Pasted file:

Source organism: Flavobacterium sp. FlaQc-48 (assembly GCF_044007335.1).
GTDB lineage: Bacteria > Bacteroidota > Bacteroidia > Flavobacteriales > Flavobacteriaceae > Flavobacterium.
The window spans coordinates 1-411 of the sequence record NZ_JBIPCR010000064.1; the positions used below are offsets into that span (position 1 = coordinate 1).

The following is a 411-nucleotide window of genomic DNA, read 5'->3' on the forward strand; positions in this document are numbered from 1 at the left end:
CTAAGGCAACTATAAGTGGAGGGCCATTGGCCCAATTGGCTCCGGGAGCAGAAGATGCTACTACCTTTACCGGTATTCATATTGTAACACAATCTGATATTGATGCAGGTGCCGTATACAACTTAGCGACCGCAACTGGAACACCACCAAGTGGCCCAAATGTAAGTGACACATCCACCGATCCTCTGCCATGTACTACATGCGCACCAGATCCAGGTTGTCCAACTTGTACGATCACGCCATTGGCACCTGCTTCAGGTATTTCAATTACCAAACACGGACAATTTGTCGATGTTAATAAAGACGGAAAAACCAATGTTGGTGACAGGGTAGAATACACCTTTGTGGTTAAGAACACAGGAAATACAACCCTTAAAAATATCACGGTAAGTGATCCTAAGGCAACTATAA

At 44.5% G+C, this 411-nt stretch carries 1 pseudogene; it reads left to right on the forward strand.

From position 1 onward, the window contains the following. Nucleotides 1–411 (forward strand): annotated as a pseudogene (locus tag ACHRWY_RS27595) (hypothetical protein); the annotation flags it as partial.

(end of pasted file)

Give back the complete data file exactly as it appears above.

Source organism: Flavobacterium sp. FlaQc-48 (assembly GCF_044007335.1).
GTDB lineage: Bacteria > Bacteroidota > Bacteroidia > Flavobacteriales > Flavobacteriaceae > Flavobacterium.
The window spans coordinates 1-411 of the sequence record NZ_JBIPCR010000064.1; the positions used below are offsets into that span (position 1 = coordinate 1).

The following is a 411-nucleotide window of genomic DNA, read 5'->3' on the forward strand; positions in this document are numbered from 1 at the left end:
CTAAGGCAACTATAAGTGGAGGGCCATTGGCCCAATTGGCTCCGGGAGCAGAAGATGCTACTACCTTTACCGGTATTCATATTGTAACACAATCTGATATTGATGCAGGTGCCGTATACAACTTAGCGACCGCAACTGGAACACCACCAAGTGGCCCAAATGTAAGTGACACATCCACCGATCCTCTGCCATGTACTACATGCGCACCAGATCCAGGTTGTCCAACTTGTACGATCACGCCATTGGCACCTGCTTCAGGTATTTCAATTACCAAACACGGACAATTTGTCGATGTTAATAAAGACGGAAAAACCAATGTTGGTGACAGGGTAGAATACACCTTTGTGGTTAAGAACACAGGAAATACAACCCTTAAAAATATCACGGTAAGTGATCCTAAGGCAACTATAA

At 44.5% G+C, this 411-nt stretch carries 1 pseudogene; it reads left to right on the forward strand.

From position 1 onward, the window contains the following. Nucleotides 1–411 (forward strand): annotated as a pseudogene (locus tag ACHRWY_RS27595) (hypothetical protein); the annotation flags it as partial.